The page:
by Kerry Tolson @kerrytolson.com
I have discovered a gem of a town, a village so beautiful ‘she’ shines with intricate treasures. And although it was never on the ‘one day’ list, it’s definitely going on the ‘when we come back’ list.
We had never heard of this town before and it was only when the night before Mal was reading about a vintage machinery museum in the gold boom town of Maldon that we decided to visit. I had other plans but Mal had indulged me with the boxy station and the pink mounds so I was happy to let him have an old tractor or two.
This 60-metre imperial dragon has held court in Bendigo since 1892 and portrays the proud heritage of the Chinese miners who flocked goldfields in the 1800’s. Although his beautiful silk and papier-mâché length has lost its glittering lustre, Loong is still an intricate sight to behold. He now sits in the Golden Dragon Museum along with various other stunningly beautiful ceremonial dragons. The museum is fabulous, filled with colourful pageantry banners, beautiful embroidered cloaks and gowns, ornately carved furniture and a full history of the contribution the Chinese community has given to the area and Australia.
Beside it sits the tranquil Yi Yuan Gardens (a welcome relief to the intense heat that was hitting Bendigo at that time of the afternoon) and the Kuan Yin Temple – a Chinese Buddhist temple dedicated to the Goddess of Mercy. I was delighted to further find another Buddhist temple in Bendigo (or just on the outskirts of the city) which Mal and I proceeded to ‘hunt out’ the next morning on the way to Maldon. Said to be the largest stupa outside of Asian, The Great Stupa of Universal Compassion has been design to be identical to the Great Stupa of Gyantse in Tibet. Having dragged Mal to every stupa and temple I could find during previous trips to Nepal, Thailand, Bali and Cambodia, there was no way I was going to miss seeing Australia’s great Stupa.
We drove up and down country roads and dirt tracks and came to the tranquil bush setting of the Atisha Centre. Passing the gates of the Thubten Shedrup Ling Monastery we drove up to the Exhibition Centre and viewed the Stupa. I felt a tiny pang of disappointment when I saw that the Stupa is still being built – “the scaffolding tour” as Mal would call it – but at the same time I was impressed and awed at the size it would be. When finished, this will be a stunning Stupa and in its surrounds, will be a very special peaceful place for contemplation.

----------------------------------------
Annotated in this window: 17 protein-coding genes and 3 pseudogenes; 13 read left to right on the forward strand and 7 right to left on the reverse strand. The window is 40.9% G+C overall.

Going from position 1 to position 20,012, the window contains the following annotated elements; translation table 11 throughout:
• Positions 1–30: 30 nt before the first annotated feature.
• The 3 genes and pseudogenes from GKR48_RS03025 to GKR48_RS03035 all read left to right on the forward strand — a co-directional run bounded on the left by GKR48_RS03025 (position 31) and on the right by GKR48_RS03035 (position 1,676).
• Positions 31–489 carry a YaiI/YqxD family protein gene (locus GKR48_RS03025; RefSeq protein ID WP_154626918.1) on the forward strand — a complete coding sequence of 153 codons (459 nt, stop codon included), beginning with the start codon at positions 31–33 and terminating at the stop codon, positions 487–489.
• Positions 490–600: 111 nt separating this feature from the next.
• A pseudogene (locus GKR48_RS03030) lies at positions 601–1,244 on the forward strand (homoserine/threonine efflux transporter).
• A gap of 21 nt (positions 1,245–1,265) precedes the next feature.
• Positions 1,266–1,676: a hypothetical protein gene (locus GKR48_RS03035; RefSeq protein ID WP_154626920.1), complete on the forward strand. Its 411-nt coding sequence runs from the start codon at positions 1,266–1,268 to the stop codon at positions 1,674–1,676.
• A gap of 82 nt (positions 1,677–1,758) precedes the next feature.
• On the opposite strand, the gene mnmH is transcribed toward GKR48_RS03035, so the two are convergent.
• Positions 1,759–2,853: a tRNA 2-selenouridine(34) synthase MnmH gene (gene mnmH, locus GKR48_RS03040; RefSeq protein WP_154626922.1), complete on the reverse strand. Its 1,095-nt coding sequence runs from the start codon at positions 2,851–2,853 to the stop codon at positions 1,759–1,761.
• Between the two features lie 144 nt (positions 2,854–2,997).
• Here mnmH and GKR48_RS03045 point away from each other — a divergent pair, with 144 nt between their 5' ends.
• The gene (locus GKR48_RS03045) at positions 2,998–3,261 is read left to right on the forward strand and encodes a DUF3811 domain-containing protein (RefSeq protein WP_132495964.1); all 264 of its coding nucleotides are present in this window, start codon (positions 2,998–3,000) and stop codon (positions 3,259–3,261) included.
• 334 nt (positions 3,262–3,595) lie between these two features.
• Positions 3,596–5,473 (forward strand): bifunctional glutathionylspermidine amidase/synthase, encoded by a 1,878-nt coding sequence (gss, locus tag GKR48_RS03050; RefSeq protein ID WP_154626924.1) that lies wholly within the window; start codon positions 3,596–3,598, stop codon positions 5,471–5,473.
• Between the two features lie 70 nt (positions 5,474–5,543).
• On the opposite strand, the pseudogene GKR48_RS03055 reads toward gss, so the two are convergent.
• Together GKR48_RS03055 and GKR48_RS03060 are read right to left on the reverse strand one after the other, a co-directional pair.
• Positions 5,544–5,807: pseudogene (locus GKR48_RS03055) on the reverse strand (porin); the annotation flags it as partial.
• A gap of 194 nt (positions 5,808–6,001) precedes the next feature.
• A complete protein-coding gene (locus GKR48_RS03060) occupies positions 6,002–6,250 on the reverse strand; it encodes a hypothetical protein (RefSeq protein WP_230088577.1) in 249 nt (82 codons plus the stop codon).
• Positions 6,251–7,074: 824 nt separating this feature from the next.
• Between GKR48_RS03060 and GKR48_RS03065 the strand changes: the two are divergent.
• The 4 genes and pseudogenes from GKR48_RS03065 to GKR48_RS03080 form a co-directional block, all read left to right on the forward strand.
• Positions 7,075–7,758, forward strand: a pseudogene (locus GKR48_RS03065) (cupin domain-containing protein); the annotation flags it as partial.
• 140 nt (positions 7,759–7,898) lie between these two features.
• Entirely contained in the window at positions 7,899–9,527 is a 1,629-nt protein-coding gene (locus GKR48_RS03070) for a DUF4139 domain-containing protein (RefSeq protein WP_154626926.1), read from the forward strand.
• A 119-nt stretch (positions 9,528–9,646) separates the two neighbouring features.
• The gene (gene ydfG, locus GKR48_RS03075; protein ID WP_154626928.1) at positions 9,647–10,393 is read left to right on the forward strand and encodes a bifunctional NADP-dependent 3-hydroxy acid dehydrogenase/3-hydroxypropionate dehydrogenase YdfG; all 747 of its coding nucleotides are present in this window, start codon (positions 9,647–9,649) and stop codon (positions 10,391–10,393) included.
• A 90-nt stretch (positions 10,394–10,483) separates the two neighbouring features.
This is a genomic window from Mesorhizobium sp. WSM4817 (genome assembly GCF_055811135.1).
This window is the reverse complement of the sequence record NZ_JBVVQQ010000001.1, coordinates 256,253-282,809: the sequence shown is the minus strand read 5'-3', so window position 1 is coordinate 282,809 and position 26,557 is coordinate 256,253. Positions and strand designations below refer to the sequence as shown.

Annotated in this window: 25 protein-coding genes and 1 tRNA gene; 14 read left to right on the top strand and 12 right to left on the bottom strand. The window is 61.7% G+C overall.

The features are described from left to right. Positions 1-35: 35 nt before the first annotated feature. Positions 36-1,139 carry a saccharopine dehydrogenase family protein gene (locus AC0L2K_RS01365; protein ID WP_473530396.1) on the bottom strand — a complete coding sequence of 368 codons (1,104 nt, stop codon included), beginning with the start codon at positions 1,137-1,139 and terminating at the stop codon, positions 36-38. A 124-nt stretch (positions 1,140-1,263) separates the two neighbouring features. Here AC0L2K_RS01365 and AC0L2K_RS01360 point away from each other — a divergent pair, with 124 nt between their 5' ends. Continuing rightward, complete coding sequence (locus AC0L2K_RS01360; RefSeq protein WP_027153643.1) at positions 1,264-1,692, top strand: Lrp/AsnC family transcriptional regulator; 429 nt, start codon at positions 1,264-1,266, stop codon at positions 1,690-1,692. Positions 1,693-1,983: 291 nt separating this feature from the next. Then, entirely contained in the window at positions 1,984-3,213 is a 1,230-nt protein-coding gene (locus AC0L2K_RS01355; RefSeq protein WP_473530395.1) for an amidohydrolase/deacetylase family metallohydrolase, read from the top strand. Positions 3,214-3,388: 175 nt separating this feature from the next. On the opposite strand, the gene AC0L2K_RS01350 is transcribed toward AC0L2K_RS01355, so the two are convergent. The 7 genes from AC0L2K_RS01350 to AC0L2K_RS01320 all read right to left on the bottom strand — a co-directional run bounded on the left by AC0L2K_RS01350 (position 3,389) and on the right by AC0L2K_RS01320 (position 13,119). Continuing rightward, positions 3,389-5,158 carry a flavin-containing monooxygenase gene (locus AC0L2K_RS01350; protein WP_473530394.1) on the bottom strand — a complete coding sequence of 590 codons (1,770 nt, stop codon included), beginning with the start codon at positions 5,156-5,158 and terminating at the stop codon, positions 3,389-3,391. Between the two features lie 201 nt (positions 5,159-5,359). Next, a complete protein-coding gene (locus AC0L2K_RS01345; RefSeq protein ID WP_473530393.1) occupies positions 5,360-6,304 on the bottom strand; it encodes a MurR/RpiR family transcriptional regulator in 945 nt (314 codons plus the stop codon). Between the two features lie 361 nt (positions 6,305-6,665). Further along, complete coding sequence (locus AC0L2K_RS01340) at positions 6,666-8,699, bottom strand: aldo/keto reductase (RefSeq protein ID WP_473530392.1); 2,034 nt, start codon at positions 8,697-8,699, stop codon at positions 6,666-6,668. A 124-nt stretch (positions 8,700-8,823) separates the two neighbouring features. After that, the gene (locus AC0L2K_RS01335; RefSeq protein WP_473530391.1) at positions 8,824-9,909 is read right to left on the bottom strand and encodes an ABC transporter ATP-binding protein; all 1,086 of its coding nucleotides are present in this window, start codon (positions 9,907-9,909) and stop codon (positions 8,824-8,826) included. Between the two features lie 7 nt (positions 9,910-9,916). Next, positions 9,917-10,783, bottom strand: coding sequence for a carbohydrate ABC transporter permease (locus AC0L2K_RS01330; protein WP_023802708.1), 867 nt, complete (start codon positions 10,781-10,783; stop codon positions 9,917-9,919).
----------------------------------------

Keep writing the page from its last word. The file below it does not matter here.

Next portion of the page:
We left the Great Stupa and followed the narrow country roads to Maldon and stoped at the first beautiful historical building we came to. The Maldon Railway Station. Well it wasn’t so much beautiful as pretty - a quaint building with ornate ironwork and arched windows. There didn’t appear to be much around it other than a couple of small miners cottages with the cutest picket fences and iron-laced verandas.
Turning the corner, we stumble upon the township of Maldon and I just about wet myself with absolute excitement. Maldon is every description of gorgeous! Wherever we look, we see living history right down to the vintage and veteran cars that drive through the streets.
Many hours later we drag ourselves reluctantly away from this picturesque town and head for Castlemaine.
This town is on our ‘one day’ list for one thing – petrol bowsers.
On the banks of Lake Daylesford, we grab a quick lunch in the company of a beautiful black swan who has a craving for fish&chips on the banks of Lake Daylesford then head into the setting sun, bypassing Ballarat (on the new list) and watch the countryside go from goldfields and ironbark to endless fields of golden wheat and rolled bales.
At Streatham we discover a town that has risen from the ashes of a 1977 fire that practically wiped it out and in Dunkeld we see the cutest little school with a teacher you wouldn’t have wanted to cross (if you’d been a student back yonder). According to the sign near the front gate, this teacher would hang a sign declaring your naughtiness around your neck and parade you around the town.
As the day draws to an end the days dawning in the goldfields ends with a spectacular sunset over the bay of Portland in Victorias golden south west.
Hello! I'm Kerry
. . . a plan-nothing, have no idea where I'm going travelholic.
A daughter of the gypsies and the wife of a workaholic, I'm forever wondering 'What's over there?' and devising ways to squeeze through the barbed-wire fence of small-business ownership responsibilities and every-day life tangles to discover it.
and this is my book
All rights reserved. Please do not reproduce material from this blog without written permission to do so.